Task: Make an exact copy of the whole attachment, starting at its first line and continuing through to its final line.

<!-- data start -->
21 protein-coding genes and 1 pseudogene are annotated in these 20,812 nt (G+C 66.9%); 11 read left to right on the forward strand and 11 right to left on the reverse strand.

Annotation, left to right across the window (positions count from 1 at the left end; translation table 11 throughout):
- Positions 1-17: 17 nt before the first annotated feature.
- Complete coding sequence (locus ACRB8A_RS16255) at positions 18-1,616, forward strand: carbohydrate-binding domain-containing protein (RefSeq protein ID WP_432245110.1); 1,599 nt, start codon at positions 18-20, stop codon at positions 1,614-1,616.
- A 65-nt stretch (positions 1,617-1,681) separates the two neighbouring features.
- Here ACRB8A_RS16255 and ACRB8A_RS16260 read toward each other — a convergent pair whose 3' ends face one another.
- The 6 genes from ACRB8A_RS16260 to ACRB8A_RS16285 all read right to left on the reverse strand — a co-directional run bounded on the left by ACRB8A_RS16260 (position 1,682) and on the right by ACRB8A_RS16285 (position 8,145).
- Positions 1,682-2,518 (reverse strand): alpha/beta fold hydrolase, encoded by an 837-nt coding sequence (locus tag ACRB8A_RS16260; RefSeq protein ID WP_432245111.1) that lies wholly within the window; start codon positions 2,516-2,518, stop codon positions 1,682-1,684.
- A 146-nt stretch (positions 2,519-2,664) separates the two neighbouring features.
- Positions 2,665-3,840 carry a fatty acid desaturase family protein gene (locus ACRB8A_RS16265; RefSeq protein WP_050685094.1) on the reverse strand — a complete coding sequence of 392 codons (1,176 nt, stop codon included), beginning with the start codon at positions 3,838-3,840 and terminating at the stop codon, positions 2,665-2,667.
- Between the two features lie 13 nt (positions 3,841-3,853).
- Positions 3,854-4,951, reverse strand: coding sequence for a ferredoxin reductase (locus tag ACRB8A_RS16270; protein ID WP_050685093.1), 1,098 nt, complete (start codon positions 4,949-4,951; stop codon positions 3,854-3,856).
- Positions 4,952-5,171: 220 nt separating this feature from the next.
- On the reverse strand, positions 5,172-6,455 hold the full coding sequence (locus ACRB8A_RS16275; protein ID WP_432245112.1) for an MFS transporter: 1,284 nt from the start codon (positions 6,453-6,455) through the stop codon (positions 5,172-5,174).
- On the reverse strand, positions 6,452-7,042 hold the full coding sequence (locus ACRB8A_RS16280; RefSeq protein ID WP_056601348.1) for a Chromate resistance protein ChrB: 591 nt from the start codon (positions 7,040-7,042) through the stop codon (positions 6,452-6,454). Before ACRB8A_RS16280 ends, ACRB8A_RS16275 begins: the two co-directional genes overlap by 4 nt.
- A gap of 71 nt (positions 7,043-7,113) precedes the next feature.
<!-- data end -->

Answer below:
21 protein-coding genes and 1 pseudogene are annotated in these 20,812 nt (G+C 66.9%); 11 read left to right on the forward strand and 11 right to left on the reverse strand.

Annotation, left to right across the window (positions count from 1 at the left end; translation table 11 throughout):
- Positions 1-17: 17 nt before the first annotated feature.
- Complete coding sequence (locus ACRB8A_RS16255) at positions 18-1,616, forward strand: carbohydrate-binding domain-containing protein (RefSeq protein ID WP_432245110.1); 1,599 nt, start codon at positions 18-20, stop codon at positions 1,614-1,616.
- A 65-nt stretch (positions 1,617-1,681) separates the two neighbouring features.
- Here ACRB8A_RS16255 and ACRB8A_RS16260 read toward each other — a convergent pair whose 3' ends face one another.
- The 6 genes from ACRB8A_RS16260 to ACRB8A_RS16285 all read right to left on the reverse strand — a co-directional run bounded on the left by ACRB8A_RS16260 (position 1,682) and on the right by ACRB8A_RS16285 (position 8,145).
- Positions 1,682-2,518 (reverse strand): alpha/beta fold hydrolase, encoded by an 837-nt coding sequence (locus tag ACRB8A_RS16260; RefSeq protein ID WP_432245111.1) that lies wholly within the window; start codon positions 2,516-2,518, stop codon positions 1,682-1,684.
- A 146-nt stretch (positions 2,519-2,664) separates the two neighbouring features.
- Positions 2,665-3,840 carry a fatty acid desaturase family protein gene (locus ACRB8A_RS16265; RefSeq protein WP_050685094.1) on the reverse strand — a complete coding sequence of 392 codons (1,176 nt, stop codon included), beginning with the start codon at positions 3,838-3,840 and terminating at the stop codon, positions 2,665-2,667.
- Between the two features lie 13 nt (positions 3,841-3,853).
- Positions 3,854-4,951, reverse strand: coding sequence for a ferredoxin reductase (locus tag ACRB8A_RS16270; protein ID WP_050685093.1), 1,098 nt, complete (start codon positions 4,949-4,951; stop codon positions 3,854-3,856).
- Positions 4,952-5,171: 220 nt separating this feature from the next.
- On the reverse strand, positions 5,172-6,455 hold the full coding sequence (locus ACRB8A_RS16275; protein ID WP_432245112.1) for an MFS transporter: 1,284 nt from the start codon (positions 6,453-6,455) through the stop codon (positions 5,172-5,174).
- On the reverse strand, positions 6,452-7,042 hold the full coding sequence (locus ACRB8A_RS16280; RefSeq protein ID WP_056601348.1) for a Chromate resistance protein ChrB: 591 nt from the start codon (positions 7,040-7,042) through the stop codon (positions 6,452-6,454). Before ACRB8A_RS16280 ends, ACRB8A_RS16275 begins: the two co-directional genes overlap by 4 nt.
- A gap of 71 nt (positions 7,043-7,113) precedes the next feature.